It’s hard to imagine that the last King of Iron Fist Tournament came out on consoles in 2009. Yes, I know we’ve had a Tag Tournament since then, but they’re fantasy matches. Fighting games have had a major resurgence since then, yet Tekken 6 and Tekken Tag Tournament 2 were plagued with poor net-code for online matches and were nowhere near as fondly remembered as most of the older titles. Tekken 7 not only concludes the Mishima Zaibatsu rivalry, but also proves why Tekken was essential.
To understand why this is the case, you only need to dive into any of the offline modes to see a roster of 36 characters (including the DLC character Eliza), made up of a range of new and old characters each with their own styles. The key here is that there are very few that truly play the same and while it’s tempting to play as old favourites, the new characters fit nicely within the Tekken cast – for the most part.
I say that because for me, the likes of Akuma and Eliza with their use of Street Fighter motions feel rather imprecise. On a controller, you may find you have an easier time with some of the directional inputs required to perform a Gohadoken. However, Street Fighter always had a bit of leeway when inputting using an arcade stick for Shoryuken so that the Hadoken doesn’t come out instead. This isn’t the case with Tekken 7, meaning that it had mis-read inputs that cost me matches.
Gameplay for each fight isn’t too drastically different from likes of Tekken 5, or even Tekken 3 to a certain extent. You still execute button combinations with each button linked to a limb, but with Tekken 6 they decided to create comeback mechanic with Rage that dealt more damage to foes per hit the lower you are on health.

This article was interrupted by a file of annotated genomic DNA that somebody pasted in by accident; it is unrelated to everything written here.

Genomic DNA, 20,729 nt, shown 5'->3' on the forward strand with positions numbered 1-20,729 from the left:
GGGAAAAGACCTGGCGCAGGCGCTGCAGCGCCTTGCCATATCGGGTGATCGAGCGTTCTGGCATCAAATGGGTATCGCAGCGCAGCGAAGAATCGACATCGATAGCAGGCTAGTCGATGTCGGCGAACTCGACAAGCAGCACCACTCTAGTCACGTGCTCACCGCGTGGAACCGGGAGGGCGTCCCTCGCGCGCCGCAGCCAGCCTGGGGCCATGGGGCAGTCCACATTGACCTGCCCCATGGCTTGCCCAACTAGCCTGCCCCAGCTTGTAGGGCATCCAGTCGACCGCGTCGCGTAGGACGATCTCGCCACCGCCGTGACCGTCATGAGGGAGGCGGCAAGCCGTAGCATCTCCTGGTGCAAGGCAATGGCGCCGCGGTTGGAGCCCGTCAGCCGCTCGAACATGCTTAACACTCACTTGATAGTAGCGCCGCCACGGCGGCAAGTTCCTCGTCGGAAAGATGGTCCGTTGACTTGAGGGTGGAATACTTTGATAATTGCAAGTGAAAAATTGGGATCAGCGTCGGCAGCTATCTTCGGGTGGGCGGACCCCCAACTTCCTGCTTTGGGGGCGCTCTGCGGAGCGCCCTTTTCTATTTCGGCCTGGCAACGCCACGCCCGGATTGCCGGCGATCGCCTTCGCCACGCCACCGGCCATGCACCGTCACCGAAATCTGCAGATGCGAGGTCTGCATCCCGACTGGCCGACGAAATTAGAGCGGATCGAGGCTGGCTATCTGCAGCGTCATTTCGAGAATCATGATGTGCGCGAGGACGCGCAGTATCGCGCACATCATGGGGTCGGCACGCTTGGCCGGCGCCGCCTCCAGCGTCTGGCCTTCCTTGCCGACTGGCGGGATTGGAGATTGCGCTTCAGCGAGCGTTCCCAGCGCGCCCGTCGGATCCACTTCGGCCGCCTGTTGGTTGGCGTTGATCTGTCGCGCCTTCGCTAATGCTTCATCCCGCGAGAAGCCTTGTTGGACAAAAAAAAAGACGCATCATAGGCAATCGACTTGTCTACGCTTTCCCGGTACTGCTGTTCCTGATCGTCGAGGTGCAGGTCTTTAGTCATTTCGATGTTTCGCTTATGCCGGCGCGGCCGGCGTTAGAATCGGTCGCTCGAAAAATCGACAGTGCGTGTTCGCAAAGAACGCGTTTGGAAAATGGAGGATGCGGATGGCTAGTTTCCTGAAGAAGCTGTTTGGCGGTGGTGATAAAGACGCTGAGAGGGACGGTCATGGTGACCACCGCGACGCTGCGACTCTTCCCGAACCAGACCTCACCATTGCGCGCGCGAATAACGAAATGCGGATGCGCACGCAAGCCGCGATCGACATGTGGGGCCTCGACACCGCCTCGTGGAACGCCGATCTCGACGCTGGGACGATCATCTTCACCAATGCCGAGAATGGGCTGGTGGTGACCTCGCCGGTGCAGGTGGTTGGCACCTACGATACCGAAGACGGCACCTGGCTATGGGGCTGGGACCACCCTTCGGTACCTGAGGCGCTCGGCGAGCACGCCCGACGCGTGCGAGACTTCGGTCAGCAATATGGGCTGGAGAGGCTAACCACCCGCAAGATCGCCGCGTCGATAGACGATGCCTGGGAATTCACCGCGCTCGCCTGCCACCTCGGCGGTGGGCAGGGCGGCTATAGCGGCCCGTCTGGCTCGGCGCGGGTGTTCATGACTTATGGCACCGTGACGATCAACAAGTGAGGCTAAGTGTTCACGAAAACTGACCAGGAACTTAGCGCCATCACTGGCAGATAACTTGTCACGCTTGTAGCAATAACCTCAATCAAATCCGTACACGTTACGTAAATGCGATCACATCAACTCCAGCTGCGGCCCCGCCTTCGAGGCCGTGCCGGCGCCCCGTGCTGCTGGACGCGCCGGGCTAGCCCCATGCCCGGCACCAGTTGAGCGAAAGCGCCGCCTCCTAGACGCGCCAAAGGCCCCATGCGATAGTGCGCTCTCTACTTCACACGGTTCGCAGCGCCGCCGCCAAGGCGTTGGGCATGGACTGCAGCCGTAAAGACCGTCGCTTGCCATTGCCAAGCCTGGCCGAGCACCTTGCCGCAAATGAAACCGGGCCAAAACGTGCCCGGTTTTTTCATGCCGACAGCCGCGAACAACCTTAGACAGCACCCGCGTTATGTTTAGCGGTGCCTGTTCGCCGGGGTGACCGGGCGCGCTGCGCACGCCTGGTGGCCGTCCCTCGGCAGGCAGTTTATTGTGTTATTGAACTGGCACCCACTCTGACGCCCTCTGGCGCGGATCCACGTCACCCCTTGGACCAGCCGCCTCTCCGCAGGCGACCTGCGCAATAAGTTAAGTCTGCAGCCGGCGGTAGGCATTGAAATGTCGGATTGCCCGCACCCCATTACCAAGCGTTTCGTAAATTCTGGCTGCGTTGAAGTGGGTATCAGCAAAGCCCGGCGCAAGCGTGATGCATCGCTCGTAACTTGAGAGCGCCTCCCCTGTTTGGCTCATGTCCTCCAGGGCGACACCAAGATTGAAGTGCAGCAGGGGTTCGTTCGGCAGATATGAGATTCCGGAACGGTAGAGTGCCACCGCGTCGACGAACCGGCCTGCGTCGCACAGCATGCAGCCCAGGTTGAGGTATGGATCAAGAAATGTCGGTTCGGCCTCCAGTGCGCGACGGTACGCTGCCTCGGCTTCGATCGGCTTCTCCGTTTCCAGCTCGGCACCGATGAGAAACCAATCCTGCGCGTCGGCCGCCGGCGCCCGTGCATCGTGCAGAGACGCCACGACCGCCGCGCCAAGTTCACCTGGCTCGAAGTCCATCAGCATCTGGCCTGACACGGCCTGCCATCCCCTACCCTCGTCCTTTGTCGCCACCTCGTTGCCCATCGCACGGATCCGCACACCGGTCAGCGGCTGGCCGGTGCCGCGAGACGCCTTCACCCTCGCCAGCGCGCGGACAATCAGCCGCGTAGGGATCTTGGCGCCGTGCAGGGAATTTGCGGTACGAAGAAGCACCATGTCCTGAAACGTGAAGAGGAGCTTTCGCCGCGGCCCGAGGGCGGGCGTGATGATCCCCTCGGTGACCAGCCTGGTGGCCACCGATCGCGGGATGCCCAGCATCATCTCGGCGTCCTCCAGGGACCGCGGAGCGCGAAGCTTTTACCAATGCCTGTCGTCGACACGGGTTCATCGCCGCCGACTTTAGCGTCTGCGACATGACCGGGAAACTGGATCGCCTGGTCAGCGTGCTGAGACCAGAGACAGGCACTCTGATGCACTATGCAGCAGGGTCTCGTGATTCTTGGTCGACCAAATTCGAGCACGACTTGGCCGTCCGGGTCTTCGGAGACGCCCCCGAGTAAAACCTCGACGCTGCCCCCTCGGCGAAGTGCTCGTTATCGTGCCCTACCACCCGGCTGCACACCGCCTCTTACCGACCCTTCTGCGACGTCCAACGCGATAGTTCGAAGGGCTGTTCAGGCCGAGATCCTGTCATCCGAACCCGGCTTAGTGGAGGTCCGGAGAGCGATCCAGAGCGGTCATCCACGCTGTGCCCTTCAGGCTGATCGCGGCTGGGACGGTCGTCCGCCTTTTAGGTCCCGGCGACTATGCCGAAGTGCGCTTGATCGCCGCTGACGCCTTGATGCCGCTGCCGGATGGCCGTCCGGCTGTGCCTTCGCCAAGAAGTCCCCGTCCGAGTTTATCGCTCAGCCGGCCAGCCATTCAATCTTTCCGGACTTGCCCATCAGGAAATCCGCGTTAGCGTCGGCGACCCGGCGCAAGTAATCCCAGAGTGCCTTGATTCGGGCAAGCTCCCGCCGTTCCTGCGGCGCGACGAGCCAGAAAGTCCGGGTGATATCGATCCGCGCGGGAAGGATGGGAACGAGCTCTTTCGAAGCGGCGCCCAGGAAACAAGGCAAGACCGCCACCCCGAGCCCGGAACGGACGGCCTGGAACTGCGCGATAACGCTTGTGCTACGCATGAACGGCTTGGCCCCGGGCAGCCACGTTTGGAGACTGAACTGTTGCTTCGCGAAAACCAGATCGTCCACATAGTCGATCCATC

In Tekken 7, this has been bolstered with Rage Drive, a one-use move that cancels the Rage state to perform a quick attack that leaves foes vulnerable to juggle combos, and Rage Arts, a super move that also cancels the Rage state upon completion, but has armour before you hit foes with a devastating combination.
As far as the impact in matches for each of those attacks goes, the Rage Arts may be a bit too much. It isn’t necessarily the attack itself that’s the problem, but the armour beforehand that can make all but lethal blows essentially pointless, setting opponents up for a KO if the Rage Art connects. Rage Drive, if used in the right circumstance can definitely work, but it’s easily prevented. Both techniques can be blocked, except for Akuma’s Rage Art which is the Raging Demon found in Street Fighter.
Like more recent Tekken games, the arenas you fight in are self-contained stages that you are free to roam around and break parts of the terrain to take the fight into newer areas. Each one has a unique feel, some with great stage transitions for new parts of the same locale. While the presentation is stunning, the loading times can be somewhat excessive, though they are at the very least not as long as Tekken 6 loading times were.
Tekken games have historically had a host of modes that range from the Streets of Rage-esque Tekken Force in Tekken 3 or the wonder that is Tekken Ball. All of that is gone, making way for the ridiculous Story: “The Mishima Saga” mode that features multi-match segments in each chapter. You play as a bunch of characters as the story progresses – a number of them have side stories – and if things are too easy or difficult for you, you can change the difficulty on the fly, with an extra difficulty unlocked post-completion.